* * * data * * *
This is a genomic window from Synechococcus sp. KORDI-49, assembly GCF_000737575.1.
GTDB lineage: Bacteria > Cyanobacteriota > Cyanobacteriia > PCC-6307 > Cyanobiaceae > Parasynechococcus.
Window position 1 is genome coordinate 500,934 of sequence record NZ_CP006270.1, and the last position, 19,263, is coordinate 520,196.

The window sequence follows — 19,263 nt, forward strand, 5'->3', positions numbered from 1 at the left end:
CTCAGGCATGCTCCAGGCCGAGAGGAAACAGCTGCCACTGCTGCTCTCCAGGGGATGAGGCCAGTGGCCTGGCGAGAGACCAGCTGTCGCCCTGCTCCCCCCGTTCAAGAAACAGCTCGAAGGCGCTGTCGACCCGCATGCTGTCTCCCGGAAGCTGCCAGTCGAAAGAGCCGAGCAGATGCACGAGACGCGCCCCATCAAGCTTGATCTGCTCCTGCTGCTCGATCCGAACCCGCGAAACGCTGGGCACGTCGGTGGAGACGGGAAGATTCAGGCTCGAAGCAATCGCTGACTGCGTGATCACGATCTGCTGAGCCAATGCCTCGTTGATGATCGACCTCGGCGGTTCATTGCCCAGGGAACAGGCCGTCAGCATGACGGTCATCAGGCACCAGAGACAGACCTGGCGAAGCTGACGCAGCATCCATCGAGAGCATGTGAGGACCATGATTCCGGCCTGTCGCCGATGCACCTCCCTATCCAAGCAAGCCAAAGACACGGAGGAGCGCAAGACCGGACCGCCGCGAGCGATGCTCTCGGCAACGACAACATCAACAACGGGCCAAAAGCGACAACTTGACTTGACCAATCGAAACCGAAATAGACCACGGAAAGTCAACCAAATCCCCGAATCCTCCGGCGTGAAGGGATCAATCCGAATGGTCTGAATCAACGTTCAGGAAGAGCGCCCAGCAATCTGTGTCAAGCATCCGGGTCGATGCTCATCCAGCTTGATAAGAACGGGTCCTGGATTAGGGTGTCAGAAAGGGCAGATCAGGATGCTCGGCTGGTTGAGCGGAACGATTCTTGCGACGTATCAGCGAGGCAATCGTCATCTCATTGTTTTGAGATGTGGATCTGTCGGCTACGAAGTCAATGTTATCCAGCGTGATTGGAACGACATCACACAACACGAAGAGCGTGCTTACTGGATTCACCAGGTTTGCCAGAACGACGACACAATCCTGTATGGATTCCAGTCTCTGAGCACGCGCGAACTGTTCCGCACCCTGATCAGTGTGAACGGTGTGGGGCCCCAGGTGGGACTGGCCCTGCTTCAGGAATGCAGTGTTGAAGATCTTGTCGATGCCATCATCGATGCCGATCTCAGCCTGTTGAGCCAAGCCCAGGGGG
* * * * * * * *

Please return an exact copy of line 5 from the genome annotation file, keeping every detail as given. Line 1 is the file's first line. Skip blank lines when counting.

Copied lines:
CTCAGGCATGCTCCAGGCCGAGAGGAAACAGCTGCCACTGCTGCTCTCCAGGGGATGAGGCCAGTGGCCTGGCGAGAGACCAGCTGTCGCCCTGCTCCCCCCGTTCAAGAAACAGCTCGAAGGCGCTGTCGACCCGCATGCTGTCTCCCGGAAGCTGCCAGTCGAAAGAGCCGAGCAGATGCACGAGACGCGCCCCATCAAGCTTGATCTGCTCCTGCTGCTCGATCCGAACCCGCGAAACGCTGGGCACGTCGGTGGAGACGGGAAGATTCAGGCTCGAAGCAATCGCTGACTGCGTGATCACGATCTGCTGAGCCAATGCCTCGTTGATGATCGACCTCGGCGGTTCATTGCCCAGGGAACAGGCCGTCAGCATGACGGTCATCAGGCACCAGAGACAGACCTGGCGAAGCTGACGCAGCATCCATCGAGAGCATGTGAGGACCATGATTCCGGCCTGTCGCCGATGCACCTCCCTATCCAAGCAAGCCAAAGACACGGAGGAGCGCAAGACCGGACCGCCGCGAGCGATGCTCTCGGCAACGACAACATCAACAACGGGCCAAAAGCGACAACTTGACTTGACCAATCGAAACCGAAATAGACCACGGAAAGTCAACCAAATCCCCGAATCCTCCGGCGTGAAGGGATCAATCCGAATGGTCTGAATCAACGTTCAGGAAGAGCGCCCAGCAATCTGTGTCAAGCATCCGGGTCGATGCTCATCCAGCTTGATAAGAACGGGTCCTGGATTAGGGTGTCAGAAAGGGCAGATCAGGATGCTCGGCTGGTTGAGCGGAACGATTCTTGCGACGTATCAGCGAGGCAATCGTCATCTCATTGTTTTGAGATGTGGATCTGTCGGCTACGAAGTCAATGTTATCCAGCGTGATTGGAACGACATCACACAACACGAAGAGCGTGCTTACTGGATTCACCAGGTTTGCCAGAACGACGACACAATCCTGTATGGATTCCAGTCTCTGAGCACGCGCGAACTGTTCCGCACCCTGATCAGTGTGAACGGTGTGGGGCCCCAGGTGGGACTGGCCCTGCTTCAGGAATGCAGTGTTGAAGATCTTGTCGATGCCATCATCGATGCCGATCTCAGCCTGTTGAGCCAAGCCCAGGGGG